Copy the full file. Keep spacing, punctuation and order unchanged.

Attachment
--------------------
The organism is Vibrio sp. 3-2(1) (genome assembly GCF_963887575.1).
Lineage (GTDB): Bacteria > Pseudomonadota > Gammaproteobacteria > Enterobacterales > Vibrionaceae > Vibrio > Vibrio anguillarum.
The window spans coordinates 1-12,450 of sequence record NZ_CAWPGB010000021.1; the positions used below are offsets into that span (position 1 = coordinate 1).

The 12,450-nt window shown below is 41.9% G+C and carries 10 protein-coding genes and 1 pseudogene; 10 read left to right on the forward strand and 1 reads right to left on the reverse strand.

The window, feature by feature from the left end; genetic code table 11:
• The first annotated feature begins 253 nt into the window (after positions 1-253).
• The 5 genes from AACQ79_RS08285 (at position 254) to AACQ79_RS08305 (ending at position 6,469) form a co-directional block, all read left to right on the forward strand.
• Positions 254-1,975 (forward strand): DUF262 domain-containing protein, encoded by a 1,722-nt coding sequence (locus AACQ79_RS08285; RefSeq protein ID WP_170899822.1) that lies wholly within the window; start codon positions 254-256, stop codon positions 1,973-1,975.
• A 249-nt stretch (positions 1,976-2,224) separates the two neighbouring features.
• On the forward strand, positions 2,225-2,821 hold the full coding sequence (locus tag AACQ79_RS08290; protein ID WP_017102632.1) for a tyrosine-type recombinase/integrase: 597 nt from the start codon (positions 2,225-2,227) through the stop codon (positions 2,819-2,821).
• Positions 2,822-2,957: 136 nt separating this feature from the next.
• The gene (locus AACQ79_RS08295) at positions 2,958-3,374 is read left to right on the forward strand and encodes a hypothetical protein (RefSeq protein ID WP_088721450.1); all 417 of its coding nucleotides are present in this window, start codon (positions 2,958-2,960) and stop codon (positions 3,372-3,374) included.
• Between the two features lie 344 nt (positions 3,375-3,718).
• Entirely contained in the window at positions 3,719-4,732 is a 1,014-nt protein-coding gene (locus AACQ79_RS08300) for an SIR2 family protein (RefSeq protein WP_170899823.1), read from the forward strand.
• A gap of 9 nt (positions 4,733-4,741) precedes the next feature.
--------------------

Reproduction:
The organism is Vibrio sp. 3-2(1) (genome assembly GCF_963887575.1).
Lineage (GTDB): Bacteria > Pseudomonadota > Gammaproteobacteria > Enterobacterales > Vibrionaceae > Vibrio > Vibrio anguillarum.
The window spans coordinates 1-12,450 of sequence record NZ_CAWPGB010000021.1; the positions used below are offsets into that span (position 1 = coordinate 1).

The 12,450-nt window shown below is 41.9% G+C and carries 10 protein-coding genes and 1 pseudogene; 10 read left to right on the forward strand and 1 reads right to left on the reverse strand.

The window, feature by feature from the left end; genetic code table 11:
• The first annotated feature begins 253 nt into the window (after positions 1-253).
• The 5 genes from AACQ79_RS08285 (at position 254) to AACQ79_RS08305 (ending at position 6,469) form a co-directional block, all read left to right on the forward strand.
• Positions 254-1,975 (forward strand): DUF262 domain-containing protein, encoded by a 1,722-nt coding sequence (locus AACQ79_RS08285; RefSeq protein ID WP_170899822.1) that lies wholly within the window; start codon positions 254-256, stop codon positions 1,973-1,975.
• A 249-nt stretch (positions 1,976-2,224) separates the two neighbouring features.
• On the forward strand, positions 2,225-2,821 hold the full coding sequence (locus tag AACQ79_RS08290; protein ID WP_017102632.1) for a tyrosine-type recombinase/integrase: 597 nt from the start codon (positions 2,225-2,227) through the stop codon (positions 2,819-2,821).
• Positions 2,822-2,957: 136 nt separating this feature from the next.
• The gene (locus AACQ79_RS08295) at positions 2,958-3,374 is read left to right on the forward strand and encodes a hypothetical protein (RefSeq protein ID WP_088721450.1); all 417 of its coding nucleotides are present in this window, start codon (positions 2,958-2,960) and stop codon (positions 3,372-3,374) included.
• Between the two features lie 344 nt (positions 3,375-3,718).
• Entirely contained in the window at positions 3,719-4,732 is a 1,014-nt protein-coding gene (locus AACQ79_RS08300) for an SIR2 family protein (RefSeq protein WP_170899823.1), read from the forward strand.
• A gap of 9 nt (positions 4,733-4,741) precedes the next feature.